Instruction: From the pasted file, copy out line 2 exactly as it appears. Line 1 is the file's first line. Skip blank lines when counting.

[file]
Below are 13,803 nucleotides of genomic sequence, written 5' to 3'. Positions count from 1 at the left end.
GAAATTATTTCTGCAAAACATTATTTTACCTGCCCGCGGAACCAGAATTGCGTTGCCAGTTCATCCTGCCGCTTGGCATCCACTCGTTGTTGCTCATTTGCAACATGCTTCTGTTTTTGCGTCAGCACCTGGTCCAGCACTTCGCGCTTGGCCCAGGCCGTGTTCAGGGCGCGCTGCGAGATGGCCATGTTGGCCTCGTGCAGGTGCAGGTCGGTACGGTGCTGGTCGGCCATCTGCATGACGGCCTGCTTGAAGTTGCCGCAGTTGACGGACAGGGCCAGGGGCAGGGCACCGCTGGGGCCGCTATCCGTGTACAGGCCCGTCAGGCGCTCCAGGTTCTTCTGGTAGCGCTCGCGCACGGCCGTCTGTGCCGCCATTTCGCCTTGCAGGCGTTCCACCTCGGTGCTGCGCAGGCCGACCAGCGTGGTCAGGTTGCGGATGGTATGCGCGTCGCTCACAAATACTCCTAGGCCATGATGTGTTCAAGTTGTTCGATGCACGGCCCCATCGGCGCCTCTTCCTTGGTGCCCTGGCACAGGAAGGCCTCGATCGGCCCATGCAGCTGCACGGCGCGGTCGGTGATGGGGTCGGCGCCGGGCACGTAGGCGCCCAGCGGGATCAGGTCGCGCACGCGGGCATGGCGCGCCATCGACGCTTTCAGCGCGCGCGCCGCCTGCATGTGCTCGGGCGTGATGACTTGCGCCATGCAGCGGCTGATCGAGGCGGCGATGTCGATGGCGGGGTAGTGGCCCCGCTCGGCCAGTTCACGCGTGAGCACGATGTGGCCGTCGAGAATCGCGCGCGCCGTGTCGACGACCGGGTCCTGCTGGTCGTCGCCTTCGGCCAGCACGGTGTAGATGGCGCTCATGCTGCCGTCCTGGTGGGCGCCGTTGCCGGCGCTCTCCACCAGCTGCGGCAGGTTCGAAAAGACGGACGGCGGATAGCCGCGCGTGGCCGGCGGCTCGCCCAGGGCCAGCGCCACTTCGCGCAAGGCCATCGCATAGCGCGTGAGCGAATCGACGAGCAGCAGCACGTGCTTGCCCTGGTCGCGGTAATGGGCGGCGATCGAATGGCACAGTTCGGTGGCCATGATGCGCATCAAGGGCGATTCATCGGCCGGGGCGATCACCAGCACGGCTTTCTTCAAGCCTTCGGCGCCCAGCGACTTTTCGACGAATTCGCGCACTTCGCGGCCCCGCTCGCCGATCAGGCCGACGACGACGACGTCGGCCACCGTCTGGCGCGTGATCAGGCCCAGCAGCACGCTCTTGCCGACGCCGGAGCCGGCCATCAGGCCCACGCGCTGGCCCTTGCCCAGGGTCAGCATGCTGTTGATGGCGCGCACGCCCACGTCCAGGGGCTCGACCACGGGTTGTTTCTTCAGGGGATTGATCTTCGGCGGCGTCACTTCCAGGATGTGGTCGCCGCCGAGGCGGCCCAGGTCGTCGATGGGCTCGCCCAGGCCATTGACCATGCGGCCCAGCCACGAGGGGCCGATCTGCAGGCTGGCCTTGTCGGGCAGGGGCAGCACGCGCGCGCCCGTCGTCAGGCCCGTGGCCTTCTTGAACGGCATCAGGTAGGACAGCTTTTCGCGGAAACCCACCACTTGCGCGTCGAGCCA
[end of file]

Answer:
GAAATTATTTCTGCAAAACATTATTTTACCTGCCCGCGGAACCAGAATTGCGTTGCCAGTTCATCCTGCCGCTTGGCATCCACTCGTTGTTGCTCATTTGCAACATGCTTCTGTTTTTGCGTCAGCACCTGGTCCAGCACTTCGCGCTTGGCCCAGGCCGTGTTCAGGGCGCGCTGCGAGATGGCCATGTTGGCCTCGTGCAGGTGCAGGTCGGTACGGTGCTGGTCGGCCATCTGCATGACGGCCTGCTTGAAGTTGCCGCAGTTGACGGACAGGGCCAGGGGCAGGGCACCGCTGGGGCCGCTATCCGTGTACAGGCCCGTCAGGCGCTCCAGGTTCTTCTGGTAGCGCTCGCGCACGGCCGTCTGTGCCGCCATTTCGCCTTGCAGGCGTTCCACCTCGGTGCTGCGCAGGCCGACCAGCGTGGTCAGGTTGCGGATGGTATGCGCGTCGCTCACAAATACTCCTAGGCCATGATGTGTTCAAGTTGTTCGATGCACGGCCCCATCGGCGCCTCTTCCTTGGTGCCCTGGCACAGGAAGGCCTCGATCGGCCCATGCAGCTGCACGGCGCGGTCGGTGATGGGGTCGGCGCCGGGCACGTAGGCGCCCAGCGGGATCAGGTCGCGCACGCGGGCATGGCGCGCCATCGACGCTTTCAGCGCGCGCGCCGCCTGCATGTGCTCGGGCGTGATGACTTGCGCCATGCAGCGGCTGATCGAGGCGGCGATGTCGATGGCGGGGTAGTGGCCCCGCTCGGCCAGTTCACGCGTGAGCACGATGTGGCCGTCGAGAATCGCGCGCGCCGTGTCGACGACCGGGTCCTGCTGGTCGTCGCCTTCGGCCAGCACGGTGTAGATGGCGCTCATGCTGCCGTCCTGGTGGGCGCCGTTGCCGGCGCTCTCCACCAGCTGCGGCAGGTTCGAAAAGACGGACGGCGGATAGCCGCGCGTGGCCGGCGGCTCGCCCAGGGCCAGCGCCACTTCGCGCAAGGCCATCGCATAGCGCGTGAGCGAATCGACGAGCAGCAGCACGTGCTTGCCCTGGTCGCGGTAATGGGCGGCGATCGAATGGCACAGTTCGGTGGCCATGATGCGCATCAAGGGCGATTCATCGGCCGGGGCGATCACCAGCACGGCTTTCTTCAAGCCTTCGGCGCCCAGCGACTTTTCGACGAATTCGCGCACTTCGCGGCCCCGCTCGCCGATCAGGCCGACGACGACGACGTCGGCCACCGTCTGGCGCGTGATCAGGCCCAGCAGCACGCTCTTGCCGACGCCGGAGCCGGCCATCAGGCCCACGCGCTGGCCCTTGCCCAGGGTCAGCATGCTGTTGATGGCGCGCACGCCCACGTCCAGGGGCTCGACCACGGGTTGTTTCTTCAGGGGATTGATCTTCGGCGGCGTCACTTCCAGGATGTGGTCGCCGCCGAGGCGGCCCAGGTCGTCGATGGGCTCGCCCAGGCCATTGACCATGCGGCCCAGCCACGAGGGGCCGATCTGCAGGCTGGCCTTGTCGGGCAGGGGCAGCACGCGCGCGCCCGTCGTCAGGCCCGTGGCCTTCTTGAACGGCATCAGGTAGGACAGCTTTTCGCGGAAACCCACCACTTGCGCGTCGAGCCA